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NASA craft braved comet ice storm during flyby

    This image provided by NASA shows a Nov. 4, 2010 image from NASA's EPOXI mission spacecraft showing part of the nucleus of comet Hartley 2. The sun is illuminating the nucleus from the right. A distinct cloud of individual particles is visible. Scientists say a NASA spacecraft braved a cosmic ice storm during this recent flight past the comet Hartley 2.(AP Photo/NASA)
    This black-and-white image of the comet Hartley 2 provided by NASA was sent from the NASA EPOXI Mission Deep Impact spacecraft, was captured by NASA's EPOXI mission between Nov. 3 and 4, 2010, during the spacecraft's flyby of comet Hartley 2. The NASA EPOXI spacecraft passed within 435 miles of the comet at its closest point. The image was and was received at Jet Propulsion Laboratory in Pasadena, Calif., Thursday, Nov. 4, 2010. The comet is estimated to be 1.4 miles (2.2 kilometers) long, and weigh about 280 million metric tons. (AP Photo NASA/JPL-Caltech/University of Maryland)

LOS ANGELES — Talk about bad space weather. A NASA spacecraft found itself hurtling through an unexpected cosmic ice storm during a recent flight past a comet, but came out unharmed, scientists reported Thursday.

Speeding at 27,000 mph, the Deep Impact craft flew within 435 miles of comet Hartley 2 on Nov. 4 — only the fifth time a comet had been viewed up close.

New images from the flyby revealed a blizzard of white specks surrounding the nearly 1 1/2-mile-long peanut-shaped comet.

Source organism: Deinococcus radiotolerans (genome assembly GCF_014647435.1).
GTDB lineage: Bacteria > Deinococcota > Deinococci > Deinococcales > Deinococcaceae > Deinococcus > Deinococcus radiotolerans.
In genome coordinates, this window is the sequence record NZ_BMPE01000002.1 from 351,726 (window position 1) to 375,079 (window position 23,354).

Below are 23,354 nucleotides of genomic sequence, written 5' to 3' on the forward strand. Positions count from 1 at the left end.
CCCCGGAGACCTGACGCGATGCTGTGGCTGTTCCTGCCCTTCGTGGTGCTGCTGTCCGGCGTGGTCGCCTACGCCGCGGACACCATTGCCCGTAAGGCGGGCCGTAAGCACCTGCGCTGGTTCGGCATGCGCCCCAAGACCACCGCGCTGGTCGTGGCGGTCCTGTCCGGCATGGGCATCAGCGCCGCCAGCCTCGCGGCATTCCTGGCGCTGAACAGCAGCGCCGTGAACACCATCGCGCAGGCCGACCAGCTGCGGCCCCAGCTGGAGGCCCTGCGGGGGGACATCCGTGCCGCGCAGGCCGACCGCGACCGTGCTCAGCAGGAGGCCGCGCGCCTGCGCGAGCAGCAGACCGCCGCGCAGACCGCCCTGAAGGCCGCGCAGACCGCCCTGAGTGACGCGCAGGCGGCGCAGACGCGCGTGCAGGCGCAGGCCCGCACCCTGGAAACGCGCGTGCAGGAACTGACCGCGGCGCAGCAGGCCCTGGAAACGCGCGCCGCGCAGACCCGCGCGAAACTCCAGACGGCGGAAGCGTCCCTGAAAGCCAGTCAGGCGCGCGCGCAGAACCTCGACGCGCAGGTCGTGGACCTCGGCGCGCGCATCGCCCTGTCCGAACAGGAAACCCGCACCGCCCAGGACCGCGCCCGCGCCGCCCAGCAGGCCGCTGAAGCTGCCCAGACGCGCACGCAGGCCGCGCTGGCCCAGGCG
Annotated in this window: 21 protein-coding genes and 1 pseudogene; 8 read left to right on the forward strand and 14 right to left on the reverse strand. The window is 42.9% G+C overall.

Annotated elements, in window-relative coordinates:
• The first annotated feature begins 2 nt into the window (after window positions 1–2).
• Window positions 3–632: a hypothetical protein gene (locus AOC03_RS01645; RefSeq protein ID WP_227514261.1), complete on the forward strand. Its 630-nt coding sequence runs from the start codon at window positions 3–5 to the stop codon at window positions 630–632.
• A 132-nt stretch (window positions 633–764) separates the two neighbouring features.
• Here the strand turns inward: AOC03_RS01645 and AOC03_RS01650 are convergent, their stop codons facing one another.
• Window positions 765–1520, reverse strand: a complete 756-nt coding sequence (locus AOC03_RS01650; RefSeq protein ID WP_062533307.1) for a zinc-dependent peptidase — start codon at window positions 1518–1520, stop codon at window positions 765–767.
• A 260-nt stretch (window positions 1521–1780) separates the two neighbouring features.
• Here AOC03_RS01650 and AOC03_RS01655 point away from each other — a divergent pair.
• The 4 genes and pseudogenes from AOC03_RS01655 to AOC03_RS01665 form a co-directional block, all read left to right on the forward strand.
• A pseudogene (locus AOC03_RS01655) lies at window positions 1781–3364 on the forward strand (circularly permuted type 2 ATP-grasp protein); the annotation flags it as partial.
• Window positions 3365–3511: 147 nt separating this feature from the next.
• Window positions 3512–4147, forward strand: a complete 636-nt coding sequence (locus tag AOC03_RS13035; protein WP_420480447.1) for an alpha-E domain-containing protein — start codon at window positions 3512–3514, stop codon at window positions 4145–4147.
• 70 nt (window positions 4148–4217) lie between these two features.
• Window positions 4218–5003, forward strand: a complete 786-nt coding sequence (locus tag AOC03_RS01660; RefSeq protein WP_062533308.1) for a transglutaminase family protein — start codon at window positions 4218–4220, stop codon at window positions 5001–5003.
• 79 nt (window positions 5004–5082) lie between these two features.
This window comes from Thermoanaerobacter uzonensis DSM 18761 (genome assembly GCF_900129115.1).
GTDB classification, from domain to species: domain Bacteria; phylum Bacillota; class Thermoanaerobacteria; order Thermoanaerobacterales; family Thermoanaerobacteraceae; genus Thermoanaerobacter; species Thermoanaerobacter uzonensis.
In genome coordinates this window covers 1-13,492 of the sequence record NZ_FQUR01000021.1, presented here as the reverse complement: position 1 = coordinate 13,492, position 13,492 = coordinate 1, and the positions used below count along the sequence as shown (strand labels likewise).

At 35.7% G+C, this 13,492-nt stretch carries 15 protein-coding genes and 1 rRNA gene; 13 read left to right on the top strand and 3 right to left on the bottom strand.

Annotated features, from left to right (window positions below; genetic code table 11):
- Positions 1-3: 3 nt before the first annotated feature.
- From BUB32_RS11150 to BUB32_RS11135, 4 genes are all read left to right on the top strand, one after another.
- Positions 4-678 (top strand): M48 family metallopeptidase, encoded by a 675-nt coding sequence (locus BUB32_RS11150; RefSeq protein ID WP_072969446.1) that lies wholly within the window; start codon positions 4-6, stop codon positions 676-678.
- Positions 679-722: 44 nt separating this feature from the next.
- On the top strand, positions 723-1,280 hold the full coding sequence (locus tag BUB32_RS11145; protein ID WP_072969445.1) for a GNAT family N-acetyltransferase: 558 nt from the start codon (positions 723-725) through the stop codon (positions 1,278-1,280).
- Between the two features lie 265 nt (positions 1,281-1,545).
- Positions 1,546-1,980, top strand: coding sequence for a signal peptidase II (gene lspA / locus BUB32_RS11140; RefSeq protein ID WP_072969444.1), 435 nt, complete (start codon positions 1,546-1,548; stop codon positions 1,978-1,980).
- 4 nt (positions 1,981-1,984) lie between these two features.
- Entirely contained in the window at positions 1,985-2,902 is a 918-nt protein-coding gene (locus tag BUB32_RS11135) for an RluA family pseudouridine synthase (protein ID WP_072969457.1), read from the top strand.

“Those are not stars. Those are all chunks of ice,” said chief investigator Michael A’Hearn of the University of Maryland.

The ice cloud surrounding Hartley 2 was driven by jets of carbon dioxide shooting out from the comet’s interior, scientists said. As the carbon dioxide spewed out, it carried with it tons of ice ranging from the size of golf balls to basketballs.

Though Deep Impact was a safe distance away, it appeared it got hit nine times by icy particles weighing less than a snowflake. The craft was not damaged, said project manager Tim Larson of the NASA Jet Propulsion Laboratory, which managed the $42 million mission.

Comets are considered time capsules of the solar system, icy leftovers from when it formed about 4.5 billion years ago. Studying comets could shed light on how Earth and the planets formed and evolved.

That that comet ice storm was created by carbon dioxide jets came as a surprise to researchers, who said it could change the way they think about these nomadic icy bodies.

Carbon dioxide “was never thought to be the main driver of comet activity. That role has been reserved for water,” said astronomer David Jewitt of the University of California, Los Angeles, who had no part in the mission.

Since the encounter, mission scientists have been analyzing the flood of data coming down at a rate of 3,000 images a day. They have yet to determine when the ice storm began and how long it will last.

Hartley 2 is the second comet visited by Deep Impact. In 2005, it set off cosmic fireworks when it released a probe that crashed into comet Tempel 1. The $333 million collision gave scientists their first peek inside a comet.

Deep Impact will continue observing Hartley 2 until Thanksgiving as NASA decides whether to recycle it for a third mission. The craft does not have enough fuel to perform another flyby.



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